BERING SEA, Alaska — On August 1, 2007, Kenneth Lowyck took his tiny sub to one of the expedition’s “shallower” dives, to about 700 feet into the Bering Sea’s Pribolof Canyon, where he extended the sub’s manipulator arm and collected rock containing a tiny, unassuming white sponge. Months later, there would be no doubt: This was a new species, named Aaptos kanuux, the word “kanuux” being the Aleut word for “heart,” in honor of the Bering Sea’s canyons, considered to be the heart of the Bering Sea. It was the first time the genus Aaptos has ever been documented in the Bering Sea. The discovery comes on the heels of Earth Day and will likely herald future announcements of new species discovered during last summer’s Greenpeace expedition to the Bering Sea’s two largest canyons.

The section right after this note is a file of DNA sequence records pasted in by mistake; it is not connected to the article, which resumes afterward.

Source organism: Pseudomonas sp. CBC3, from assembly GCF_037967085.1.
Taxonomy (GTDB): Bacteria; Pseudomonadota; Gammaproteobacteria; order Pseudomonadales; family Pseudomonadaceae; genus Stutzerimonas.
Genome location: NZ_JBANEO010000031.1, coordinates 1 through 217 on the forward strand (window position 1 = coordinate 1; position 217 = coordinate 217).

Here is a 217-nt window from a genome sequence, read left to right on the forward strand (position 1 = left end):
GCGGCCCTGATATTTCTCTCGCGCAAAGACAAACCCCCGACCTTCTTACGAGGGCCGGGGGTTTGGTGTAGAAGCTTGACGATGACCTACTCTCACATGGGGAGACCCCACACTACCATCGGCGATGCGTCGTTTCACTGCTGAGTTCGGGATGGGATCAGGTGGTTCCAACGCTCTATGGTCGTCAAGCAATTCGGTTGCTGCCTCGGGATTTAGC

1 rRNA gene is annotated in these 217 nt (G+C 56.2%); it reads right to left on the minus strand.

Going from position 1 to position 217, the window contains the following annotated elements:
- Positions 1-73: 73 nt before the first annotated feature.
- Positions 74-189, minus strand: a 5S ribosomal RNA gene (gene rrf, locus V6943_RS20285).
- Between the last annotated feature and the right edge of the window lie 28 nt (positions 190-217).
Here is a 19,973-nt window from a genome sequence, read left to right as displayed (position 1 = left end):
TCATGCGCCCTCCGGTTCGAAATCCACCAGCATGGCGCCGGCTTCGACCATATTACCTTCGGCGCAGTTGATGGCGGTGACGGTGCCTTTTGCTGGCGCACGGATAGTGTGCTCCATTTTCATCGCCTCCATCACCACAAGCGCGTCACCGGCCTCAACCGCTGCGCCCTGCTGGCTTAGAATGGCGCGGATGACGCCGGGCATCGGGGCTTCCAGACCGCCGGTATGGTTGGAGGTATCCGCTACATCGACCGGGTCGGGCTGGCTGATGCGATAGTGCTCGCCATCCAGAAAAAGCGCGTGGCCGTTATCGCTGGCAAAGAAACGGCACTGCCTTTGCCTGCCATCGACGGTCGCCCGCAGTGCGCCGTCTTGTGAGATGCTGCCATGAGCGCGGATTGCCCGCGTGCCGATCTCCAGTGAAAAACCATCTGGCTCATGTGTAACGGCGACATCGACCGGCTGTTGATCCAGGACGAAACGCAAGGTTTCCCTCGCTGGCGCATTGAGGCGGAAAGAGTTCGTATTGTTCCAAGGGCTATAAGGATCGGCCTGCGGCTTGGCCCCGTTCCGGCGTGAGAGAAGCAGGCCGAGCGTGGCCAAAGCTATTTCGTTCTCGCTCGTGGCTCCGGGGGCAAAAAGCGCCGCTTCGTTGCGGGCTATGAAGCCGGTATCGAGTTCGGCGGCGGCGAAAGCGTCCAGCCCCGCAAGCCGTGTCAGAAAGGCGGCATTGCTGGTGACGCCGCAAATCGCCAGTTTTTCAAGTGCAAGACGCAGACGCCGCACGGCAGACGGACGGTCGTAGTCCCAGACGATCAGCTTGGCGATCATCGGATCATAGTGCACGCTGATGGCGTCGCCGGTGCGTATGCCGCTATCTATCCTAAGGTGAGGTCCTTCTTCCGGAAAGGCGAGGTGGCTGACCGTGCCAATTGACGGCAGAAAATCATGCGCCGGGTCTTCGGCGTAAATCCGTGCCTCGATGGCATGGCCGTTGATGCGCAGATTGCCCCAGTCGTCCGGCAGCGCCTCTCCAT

1planet1ocean president David Guggenheim participated as a science advisor and submarine pilot. Analysis continues, but already it has been noted that half of the 14 deep sea corals documented during the expedition were never before seen in the Bering Sea. Nor were two thirds of the 20 or so sponge species documented. And the expedition provided the first record of black coral of any kind and the first record of stony coral in the Bering Sea. NOAA biologist Robert Stone participated in the expedition and co-authored a recent paper with Greenpeace scientist John Hocevar presented the new findings at the Alaska Marine Science Symposium. You can see a copy of the report online. The expedition was undertaken to collect information needed to inform conservation policies by the North Pacific Fisheries Council. The expedition team documented numerous examples of extensive damage to corals by fishing trawlers, which essentially clearcut the bottom with their nets.